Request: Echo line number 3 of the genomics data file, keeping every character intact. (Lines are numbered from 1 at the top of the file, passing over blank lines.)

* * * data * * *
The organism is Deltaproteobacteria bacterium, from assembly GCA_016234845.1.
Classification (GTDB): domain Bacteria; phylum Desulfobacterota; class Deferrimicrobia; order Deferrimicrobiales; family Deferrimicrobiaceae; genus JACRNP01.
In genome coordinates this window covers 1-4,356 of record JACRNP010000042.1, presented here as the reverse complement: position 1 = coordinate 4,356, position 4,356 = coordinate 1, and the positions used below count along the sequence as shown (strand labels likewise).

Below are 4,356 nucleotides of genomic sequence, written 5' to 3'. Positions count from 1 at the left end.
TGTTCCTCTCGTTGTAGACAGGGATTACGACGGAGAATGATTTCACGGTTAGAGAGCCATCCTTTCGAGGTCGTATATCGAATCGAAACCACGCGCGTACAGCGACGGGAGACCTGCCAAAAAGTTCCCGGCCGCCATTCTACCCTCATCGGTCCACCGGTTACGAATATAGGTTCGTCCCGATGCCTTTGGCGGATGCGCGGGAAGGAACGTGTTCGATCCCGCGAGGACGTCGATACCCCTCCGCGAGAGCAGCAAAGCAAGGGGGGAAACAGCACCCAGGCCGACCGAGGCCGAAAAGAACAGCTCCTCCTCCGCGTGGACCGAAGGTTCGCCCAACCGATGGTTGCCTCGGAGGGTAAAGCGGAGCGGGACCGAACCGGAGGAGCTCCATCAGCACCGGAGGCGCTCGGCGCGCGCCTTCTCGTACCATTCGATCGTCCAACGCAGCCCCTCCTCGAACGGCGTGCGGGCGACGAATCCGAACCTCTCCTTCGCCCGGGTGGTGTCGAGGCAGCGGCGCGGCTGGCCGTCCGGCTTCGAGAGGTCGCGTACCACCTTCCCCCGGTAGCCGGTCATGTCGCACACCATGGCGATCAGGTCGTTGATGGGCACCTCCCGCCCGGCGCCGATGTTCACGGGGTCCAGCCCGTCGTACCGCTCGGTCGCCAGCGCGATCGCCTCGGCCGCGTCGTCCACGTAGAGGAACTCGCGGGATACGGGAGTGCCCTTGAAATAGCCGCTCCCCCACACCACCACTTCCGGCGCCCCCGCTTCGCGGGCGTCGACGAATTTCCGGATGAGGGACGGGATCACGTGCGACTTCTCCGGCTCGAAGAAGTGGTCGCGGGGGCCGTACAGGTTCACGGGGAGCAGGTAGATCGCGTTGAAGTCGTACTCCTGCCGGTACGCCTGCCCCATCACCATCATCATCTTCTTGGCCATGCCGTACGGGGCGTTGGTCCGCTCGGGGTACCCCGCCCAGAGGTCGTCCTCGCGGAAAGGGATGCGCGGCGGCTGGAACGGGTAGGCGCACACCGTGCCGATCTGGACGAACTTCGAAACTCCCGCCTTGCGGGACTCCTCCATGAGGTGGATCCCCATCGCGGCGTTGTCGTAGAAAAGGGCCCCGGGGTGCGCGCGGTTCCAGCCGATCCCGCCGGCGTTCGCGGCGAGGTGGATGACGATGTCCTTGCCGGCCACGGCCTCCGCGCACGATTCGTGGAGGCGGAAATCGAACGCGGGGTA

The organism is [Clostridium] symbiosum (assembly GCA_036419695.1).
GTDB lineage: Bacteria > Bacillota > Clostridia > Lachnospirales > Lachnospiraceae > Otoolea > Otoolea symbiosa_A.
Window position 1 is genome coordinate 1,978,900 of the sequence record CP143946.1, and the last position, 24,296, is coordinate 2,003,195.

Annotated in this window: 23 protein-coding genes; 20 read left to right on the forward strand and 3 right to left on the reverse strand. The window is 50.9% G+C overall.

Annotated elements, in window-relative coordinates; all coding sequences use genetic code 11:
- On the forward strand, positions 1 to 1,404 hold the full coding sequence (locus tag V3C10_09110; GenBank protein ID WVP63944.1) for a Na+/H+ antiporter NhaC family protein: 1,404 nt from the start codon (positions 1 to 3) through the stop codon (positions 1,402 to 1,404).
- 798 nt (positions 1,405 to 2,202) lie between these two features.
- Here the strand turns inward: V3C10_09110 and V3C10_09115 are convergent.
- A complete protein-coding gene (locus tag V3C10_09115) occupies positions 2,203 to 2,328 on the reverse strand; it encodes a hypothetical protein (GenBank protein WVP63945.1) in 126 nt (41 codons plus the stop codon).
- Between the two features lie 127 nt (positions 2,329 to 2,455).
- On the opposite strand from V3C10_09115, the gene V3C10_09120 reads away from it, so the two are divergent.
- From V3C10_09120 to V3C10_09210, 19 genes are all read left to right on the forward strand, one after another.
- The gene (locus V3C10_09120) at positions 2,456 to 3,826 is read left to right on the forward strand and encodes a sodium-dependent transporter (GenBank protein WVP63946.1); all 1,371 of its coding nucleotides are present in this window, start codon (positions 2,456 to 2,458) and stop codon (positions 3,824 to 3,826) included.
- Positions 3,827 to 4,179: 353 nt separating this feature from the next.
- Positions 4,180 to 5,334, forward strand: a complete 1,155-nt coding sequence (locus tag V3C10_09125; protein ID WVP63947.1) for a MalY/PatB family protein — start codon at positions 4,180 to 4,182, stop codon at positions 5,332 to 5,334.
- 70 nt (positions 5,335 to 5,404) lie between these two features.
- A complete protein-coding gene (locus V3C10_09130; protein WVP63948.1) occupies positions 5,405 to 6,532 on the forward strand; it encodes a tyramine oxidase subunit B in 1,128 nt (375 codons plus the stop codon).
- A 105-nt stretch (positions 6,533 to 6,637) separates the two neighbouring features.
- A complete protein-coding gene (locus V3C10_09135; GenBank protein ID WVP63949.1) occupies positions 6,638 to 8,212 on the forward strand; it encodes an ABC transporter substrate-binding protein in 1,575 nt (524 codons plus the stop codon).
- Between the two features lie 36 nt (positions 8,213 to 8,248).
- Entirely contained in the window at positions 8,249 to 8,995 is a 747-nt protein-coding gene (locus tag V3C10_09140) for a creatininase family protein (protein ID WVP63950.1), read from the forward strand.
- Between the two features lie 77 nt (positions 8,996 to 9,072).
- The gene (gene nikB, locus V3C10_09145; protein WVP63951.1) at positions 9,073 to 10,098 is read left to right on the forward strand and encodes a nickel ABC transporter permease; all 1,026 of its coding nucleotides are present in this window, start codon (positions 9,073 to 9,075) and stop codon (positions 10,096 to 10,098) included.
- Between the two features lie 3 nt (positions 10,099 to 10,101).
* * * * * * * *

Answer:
In genome coordinates this window covers 1-4,356 of record JACRNP010000042.1, presented here as the reverse complement: position 1 = coordinate 4,356, position 4,356 = coordinate 1, and the positions used below count along the sequence as shown (strand labels likewise).